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Breach of Planning Control Deemed Lawful

Hill Cottage Farmhouse

Success in Surrey for Acorus’ Eastern team for obtaining a Certificate of Lawfulness (Certificate of Lawful Existing Use or Development – CLEUD) following the non-compliance of an Agricultural Occupancy Condition.

Evidence Provided

Sufficient evidence was provided to the Local Planning Authority in support of the planning application to demonstrate, on the balance of probably, the subject dwelling had been occupied continuously in breach of the agricultural occupancy condition for in excess of ten years. 

rural property surrounded by farmland

Agricultural Occupancy Condition

The agricultural occupancy condition stipulated the dwelling could only be occupied by persons employed, or last employed, in agriculture.

The issue of the Certificate by the Local Planning Authority, who deemed the use lawful, renders the development exempt from enforcement action.

Open countryside field

Increase in Value

The Certificate means the dwelling can now be occupied by persons working outside of agriculture, which opens up the market to a larger audience should the owners wish to sell.  This impacts very positively on the value of the property by approximately 25%.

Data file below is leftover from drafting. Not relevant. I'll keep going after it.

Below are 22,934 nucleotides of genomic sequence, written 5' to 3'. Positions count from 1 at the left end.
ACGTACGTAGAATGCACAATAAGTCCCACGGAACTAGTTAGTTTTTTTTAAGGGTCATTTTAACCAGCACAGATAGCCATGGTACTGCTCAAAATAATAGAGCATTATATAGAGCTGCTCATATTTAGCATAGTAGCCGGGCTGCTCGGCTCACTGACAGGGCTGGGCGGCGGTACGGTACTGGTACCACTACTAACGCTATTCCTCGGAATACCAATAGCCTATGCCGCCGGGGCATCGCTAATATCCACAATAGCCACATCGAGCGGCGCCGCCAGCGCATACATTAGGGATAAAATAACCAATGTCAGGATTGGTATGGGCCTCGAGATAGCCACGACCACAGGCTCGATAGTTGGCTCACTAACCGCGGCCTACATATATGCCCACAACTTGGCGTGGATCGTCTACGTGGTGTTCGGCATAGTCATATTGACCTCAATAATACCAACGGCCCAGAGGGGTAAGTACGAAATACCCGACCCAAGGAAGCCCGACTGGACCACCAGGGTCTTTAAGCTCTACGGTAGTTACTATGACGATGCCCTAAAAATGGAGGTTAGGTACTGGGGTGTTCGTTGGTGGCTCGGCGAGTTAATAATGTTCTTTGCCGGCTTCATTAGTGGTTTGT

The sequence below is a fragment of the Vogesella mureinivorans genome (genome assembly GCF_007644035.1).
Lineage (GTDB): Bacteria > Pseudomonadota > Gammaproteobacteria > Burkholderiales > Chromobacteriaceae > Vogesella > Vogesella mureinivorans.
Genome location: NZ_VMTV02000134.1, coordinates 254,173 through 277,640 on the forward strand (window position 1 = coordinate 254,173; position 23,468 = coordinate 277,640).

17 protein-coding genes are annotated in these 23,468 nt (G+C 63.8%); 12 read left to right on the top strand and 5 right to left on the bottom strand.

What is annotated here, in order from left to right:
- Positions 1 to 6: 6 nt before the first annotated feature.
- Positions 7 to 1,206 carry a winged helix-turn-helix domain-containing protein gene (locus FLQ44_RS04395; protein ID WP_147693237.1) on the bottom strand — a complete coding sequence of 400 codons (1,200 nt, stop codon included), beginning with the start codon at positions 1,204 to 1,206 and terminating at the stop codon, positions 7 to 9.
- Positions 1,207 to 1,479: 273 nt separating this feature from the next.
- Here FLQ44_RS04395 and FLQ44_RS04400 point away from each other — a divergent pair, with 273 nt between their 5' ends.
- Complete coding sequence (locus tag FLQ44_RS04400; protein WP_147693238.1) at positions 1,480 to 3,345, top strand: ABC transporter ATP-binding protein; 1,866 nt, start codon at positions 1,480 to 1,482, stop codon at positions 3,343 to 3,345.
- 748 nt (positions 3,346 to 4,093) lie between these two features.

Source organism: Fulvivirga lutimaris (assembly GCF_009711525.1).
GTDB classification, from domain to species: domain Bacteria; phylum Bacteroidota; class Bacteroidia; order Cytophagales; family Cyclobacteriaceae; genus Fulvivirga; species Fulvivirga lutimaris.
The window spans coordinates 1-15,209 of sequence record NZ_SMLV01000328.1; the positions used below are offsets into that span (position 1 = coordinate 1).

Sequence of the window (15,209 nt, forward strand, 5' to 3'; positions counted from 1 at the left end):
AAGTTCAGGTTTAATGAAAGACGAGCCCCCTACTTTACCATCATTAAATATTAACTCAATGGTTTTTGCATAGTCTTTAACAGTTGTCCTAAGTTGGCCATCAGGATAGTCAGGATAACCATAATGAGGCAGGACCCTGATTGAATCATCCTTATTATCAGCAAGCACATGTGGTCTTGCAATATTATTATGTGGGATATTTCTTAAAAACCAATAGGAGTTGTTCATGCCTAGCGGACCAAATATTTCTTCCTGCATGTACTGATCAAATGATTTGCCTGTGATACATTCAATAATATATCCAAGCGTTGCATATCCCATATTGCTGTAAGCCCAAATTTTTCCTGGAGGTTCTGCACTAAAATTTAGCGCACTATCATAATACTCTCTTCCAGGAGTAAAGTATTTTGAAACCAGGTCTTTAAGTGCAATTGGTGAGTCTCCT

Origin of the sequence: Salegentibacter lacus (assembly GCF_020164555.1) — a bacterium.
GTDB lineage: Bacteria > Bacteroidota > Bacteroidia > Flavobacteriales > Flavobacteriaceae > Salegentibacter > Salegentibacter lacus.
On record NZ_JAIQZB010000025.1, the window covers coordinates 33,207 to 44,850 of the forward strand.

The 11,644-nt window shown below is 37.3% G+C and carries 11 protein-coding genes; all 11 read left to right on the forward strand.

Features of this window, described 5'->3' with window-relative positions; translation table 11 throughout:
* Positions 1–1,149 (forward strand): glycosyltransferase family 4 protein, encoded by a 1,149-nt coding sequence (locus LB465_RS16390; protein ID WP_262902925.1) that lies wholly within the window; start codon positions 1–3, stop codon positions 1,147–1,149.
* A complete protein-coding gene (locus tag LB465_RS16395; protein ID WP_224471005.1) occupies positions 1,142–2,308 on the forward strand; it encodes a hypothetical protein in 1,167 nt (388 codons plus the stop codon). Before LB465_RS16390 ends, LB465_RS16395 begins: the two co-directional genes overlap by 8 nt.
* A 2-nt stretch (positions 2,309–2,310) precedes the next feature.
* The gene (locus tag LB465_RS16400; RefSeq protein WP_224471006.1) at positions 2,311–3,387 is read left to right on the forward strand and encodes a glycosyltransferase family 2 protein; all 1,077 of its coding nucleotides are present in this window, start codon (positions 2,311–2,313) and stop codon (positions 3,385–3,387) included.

Greater Flexibility

The Certificate has also provided our Clients and future generations with greater flexibility for the property moving forwards.

What is a Certificate of Lawful Existing Use or Development (CLEUD)?

A Certificate of Lawfulness confirms that either an existing use or development, or a proposed use or development, is lawful in planning terms.  If deemed lawful by the Local Planning Authority it will prevent enforcement action.

These applications are based on facts and therefore the evidence provided is crucial to a successful outcome.

In this case, examples of evidence include Utility and Council Tax invoices to confirm the property has been continuously occupied and P60s to confirm employment outside of agriculture and therefore in breach of the condition.


In this case, the applicable minimum time period for the breach of planning control is ten years, sometimes referred to as the ‘ten year rule’. Other breaches of planning control such as the construction of a building or dwelling without planning permission, the time period is a minimum of four years, sometimes referred to as the ‘four year rule’.

For further information regarding Certificates of Lawfulness, please view our Information Sheet ….

If you consider you may have a case for obtaining a certificate of lawfulness, or wish to discuss any other planning related matters please do not hesitate to contact Acorus.


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